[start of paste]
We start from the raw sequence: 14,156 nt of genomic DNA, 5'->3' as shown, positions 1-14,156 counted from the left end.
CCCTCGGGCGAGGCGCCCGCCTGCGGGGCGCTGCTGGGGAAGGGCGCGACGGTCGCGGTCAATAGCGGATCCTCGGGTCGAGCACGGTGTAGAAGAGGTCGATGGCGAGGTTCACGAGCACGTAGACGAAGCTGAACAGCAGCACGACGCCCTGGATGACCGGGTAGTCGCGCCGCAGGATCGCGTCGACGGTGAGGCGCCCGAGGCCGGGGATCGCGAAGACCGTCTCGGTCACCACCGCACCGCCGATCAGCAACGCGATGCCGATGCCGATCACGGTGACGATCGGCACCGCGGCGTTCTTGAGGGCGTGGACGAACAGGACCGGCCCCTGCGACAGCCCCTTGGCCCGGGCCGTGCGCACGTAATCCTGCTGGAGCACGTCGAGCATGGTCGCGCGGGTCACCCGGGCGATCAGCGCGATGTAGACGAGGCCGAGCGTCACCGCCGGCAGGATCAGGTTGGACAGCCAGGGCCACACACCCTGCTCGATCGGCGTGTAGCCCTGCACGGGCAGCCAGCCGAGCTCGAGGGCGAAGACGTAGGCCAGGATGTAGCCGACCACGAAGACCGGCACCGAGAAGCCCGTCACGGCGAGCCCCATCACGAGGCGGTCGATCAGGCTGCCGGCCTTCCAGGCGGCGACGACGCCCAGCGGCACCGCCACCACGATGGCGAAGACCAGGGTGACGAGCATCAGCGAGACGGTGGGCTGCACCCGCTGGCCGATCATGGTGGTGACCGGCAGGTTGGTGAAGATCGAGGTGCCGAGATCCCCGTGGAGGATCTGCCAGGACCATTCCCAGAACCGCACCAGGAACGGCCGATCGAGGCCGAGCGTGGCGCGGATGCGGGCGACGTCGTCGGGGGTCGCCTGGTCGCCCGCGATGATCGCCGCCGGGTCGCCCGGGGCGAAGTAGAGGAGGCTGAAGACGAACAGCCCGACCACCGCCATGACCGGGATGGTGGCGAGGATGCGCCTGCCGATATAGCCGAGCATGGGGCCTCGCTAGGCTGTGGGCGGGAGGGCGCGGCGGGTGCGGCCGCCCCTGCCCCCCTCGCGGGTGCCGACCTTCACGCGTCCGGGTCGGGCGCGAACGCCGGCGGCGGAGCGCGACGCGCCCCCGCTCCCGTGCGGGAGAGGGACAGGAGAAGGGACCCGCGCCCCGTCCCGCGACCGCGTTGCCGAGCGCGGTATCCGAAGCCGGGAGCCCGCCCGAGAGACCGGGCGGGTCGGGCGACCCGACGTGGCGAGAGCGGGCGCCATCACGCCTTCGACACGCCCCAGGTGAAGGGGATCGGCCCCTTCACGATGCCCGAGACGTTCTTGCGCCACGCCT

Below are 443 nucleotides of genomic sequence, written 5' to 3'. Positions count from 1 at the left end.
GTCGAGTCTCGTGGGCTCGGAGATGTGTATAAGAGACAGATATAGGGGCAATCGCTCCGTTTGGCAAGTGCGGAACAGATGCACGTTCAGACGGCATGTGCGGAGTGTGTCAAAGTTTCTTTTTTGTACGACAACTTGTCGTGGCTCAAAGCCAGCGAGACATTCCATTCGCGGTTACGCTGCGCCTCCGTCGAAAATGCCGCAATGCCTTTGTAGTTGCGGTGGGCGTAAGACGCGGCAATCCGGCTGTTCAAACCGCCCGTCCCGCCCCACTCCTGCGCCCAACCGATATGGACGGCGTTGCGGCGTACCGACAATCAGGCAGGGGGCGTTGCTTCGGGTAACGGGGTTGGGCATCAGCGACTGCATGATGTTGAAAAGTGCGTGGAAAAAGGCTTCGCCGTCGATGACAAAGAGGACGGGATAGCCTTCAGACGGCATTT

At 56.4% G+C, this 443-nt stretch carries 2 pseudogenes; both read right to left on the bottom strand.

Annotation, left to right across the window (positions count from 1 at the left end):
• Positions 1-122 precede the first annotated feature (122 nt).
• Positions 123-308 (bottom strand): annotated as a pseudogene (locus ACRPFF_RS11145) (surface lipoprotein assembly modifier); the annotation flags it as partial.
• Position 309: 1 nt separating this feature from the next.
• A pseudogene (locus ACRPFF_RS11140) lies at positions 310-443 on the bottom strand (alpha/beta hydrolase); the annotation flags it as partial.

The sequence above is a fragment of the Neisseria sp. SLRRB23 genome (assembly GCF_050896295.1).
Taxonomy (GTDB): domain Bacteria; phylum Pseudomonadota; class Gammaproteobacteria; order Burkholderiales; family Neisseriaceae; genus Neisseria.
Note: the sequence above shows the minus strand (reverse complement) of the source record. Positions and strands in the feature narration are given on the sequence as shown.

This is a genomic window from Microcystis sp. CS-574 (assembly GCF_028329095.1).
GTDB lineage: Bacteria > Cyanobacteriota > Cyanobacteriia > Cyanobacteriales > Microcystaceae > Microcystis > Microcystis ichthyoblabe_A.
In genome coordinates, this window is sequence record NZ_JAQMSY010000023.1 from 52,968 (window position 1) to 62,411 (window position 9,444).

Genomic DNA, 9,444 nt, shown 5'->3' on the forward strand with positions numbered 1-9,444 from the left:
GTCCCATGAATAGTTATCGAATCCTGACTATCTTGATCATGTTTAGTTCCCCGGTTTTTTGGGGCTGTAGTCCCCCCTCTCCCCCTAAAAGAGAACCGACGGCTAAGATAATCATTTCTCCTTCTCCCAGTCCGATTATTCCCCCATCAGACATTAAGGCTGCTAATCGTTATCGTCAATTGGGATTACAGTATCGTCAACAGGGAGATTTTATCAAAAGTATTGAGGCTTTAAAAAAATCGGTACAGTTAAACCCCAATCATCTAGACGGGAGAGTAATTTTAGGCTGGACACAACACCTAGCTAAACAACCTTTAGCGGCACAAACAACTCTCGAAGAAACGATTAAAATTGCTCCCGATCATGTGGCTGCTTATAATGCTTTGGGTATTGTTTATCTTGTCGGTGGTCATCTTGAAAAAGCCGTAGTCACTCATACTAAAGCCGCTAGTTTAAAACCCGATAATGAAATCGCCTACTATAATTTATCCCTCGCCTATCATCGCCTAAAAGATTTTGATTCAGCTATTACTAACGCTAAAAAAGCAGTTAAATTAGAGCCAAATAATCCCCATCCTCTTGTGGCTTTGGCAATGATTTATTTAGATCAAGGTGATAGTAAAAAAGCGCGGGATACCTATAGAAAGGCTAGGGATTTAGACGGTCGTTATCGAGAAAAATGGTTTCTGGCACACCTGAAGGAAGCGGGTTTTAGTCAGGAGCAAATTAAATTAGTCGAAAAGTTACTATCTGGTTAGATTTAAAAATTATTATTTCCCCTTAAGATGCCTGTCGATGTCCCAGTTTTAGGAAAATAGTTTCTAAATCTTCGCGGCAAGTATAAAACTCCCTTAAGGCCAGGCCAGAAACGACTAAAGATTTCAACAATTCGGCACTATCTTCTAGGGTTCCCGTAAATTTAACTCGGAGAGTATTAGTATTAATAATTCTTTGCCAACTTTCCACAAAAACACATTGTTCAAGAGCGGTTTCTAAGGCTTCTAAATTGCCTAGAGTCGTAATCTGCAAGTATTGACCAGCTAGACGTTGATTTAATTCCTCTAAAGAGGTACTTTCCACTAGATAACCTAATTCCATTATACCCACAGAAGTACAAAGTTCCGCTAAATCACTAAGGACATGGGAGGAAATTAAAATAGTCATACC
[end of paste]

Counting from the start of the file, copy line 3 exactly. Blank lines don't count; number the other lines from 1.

Below are 443 nucleotides of genomic sequence, written 5' to 3'. Positions count from 1 at the left end.